Bonds between actinide elements are extremely rare, with barely a handful identified in fleeting or exotic circumstances. Now, researchers have created a fully-fledged crystalline complex containing thorium-thorium bonds, synthesized and isolated under ordinary experimental conditions (Nature 2021, DOI: 10.1038/s41586-021-03888-3).
Actinide-actinide bonds are predicted to be very weak. Compounds such as U2have been identified by spectroscopy of gas-phase molecules, or trapped inside a fullerene cage, for example, which hampers efforts to study their bonding and reactivity in detail.
Stephen T. Liddle of the University of Manchester and colleagues made the new compound by combining a thorium precursor with a tetrasilyl cyclobutadiene dianion—a powerful reducing agent. This formed a complex containing a cluster of three thorium atoms flanked by cyclooctatetraenyl ligands and bridging chlorides. The dark blue crystals decompose slowly at room temperature but remain stable at –35 °C.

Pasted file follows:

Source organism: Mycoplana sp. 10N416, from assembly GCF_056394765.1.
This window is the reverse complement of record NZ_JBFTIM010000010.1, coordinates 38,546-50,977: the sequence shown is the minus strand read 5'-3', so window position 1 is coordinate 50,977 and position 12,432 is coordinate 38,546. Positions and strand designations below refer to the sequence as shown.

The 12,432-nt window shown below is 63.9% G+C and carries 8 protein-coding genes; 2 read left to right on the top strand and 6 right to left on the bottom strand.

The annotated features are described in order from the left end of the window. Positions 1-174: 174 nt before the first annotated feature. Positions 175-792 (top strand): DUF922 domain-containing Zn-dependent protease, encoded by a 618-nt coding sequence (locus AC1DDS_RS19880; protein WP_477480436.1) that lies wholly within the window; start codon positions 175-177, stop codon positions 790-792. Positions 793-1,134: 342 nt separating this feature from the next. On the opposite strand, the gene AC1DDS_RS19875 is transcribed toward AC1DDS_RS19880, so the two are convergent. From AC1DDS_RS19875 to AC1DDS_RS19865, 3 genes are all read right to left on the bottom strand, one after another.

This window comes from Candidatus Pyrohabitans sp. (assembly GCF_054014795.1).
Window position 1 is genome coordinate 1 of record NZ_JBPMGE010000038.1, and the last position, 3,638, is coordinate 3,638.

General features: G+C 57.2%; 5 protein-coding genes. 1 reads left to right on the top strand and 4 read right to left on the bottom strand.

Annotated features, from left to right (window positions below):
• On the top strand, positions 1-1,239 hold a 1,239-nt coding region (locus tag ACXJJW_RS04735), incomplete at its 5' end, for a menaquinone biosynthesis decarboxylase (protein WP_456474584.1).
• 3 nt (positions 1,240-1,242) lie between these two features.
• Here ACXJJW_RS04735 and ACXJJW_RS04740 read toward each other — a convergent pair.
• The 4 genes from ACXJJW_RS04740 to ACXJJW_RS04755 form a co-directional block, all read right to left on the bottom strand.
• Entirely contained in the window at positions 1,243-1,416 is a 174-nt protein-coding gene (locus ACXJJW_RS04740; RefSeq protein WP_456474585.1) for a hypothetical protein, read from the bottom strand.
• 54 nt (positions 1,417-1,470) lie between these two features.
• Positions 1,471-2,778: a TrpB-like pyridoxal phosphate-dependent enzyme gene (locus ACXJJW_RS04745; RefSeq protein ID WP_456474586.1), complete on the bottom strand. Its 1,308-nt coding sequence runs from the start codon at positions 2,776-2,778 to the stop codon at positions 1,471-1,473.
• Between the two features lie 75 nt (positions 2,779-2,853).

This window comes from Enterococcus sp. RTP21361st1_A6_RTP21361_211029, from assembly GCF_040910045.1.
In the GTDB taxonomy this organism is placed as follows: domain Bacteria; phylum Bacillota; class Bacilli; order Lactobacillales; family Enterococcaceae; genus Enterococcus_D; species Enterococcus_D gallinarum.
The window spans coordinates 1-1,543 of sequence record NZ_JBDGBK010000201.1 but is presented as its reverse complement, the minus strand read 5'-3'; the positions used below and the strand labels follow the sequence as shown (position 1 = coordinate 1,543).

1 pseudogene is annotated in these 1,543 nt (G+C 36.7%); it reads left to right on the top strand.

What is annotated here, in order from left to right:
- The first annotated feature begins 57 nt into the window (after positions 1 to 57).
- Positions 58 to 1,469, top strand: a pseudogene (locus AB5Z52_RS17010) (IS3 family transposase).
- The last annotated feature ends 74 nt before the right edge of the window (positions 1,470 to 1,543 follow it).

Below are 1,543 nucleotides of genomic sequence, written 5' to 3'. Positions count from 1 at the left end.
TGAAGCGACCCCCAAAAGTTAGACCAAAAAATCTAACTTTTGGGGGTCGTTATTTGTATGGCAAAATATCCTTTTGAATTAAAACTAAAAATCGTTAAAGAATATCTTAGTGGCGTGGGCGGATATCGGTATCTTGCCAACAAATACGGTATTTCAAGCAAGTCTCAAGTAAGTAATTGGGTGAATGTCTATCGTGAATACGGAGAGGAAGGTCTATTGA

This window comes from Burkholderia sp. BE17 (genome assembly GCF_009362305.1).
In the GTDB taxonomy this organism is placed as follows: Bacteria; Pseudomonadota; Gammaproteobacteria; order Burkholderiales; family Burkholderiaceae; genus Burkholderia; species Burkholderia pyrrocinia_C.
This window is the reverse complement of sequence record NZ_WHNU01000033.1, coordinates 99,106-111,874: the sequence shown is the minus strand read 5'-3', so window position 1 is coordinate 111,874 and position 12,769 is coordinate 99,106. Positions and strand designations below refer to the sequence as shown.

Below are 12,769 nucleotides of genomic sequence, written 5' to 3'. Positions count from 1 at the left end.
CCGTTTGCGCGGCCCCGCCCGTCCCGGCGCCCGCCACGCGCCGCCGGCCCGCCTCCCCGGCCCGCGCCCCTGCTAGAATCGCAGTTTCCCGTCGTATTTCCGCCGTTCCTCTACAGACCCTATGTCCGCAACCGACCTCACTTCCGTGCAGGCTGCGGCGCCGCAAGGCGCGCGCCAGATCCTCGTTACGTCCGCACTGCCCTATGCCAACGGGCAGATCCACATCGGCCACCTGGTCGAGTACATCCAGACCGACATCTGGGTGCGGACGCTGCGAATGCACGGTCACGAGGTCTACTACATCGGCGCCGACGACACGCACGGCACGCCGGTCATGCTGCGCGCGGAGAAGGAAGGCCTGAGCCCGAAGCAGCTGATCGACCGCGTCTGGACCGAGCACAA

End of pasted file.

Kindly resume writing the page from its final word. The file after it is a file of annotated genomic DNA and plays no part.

The researchers compared crystal structure data and spectroscopy and magnetic measurements with quantum chemical calculations and determined that the thorium cluster contains a 3-center 2-electron bond, and that these delocalized electrons are σ-aromatic. “It’s pretty much the last thing that anyone expected,” Liddle says. “It underlines to me the capacity of the early actinides to really surprise.”
The researchers found that the complex acts as a strong reducing agent, causing CO2 to disproportionate, forming CO and a thorium carbonate compound. They now aim to create analogs of the complex with other actinides to look for trends in bonding and reactivity.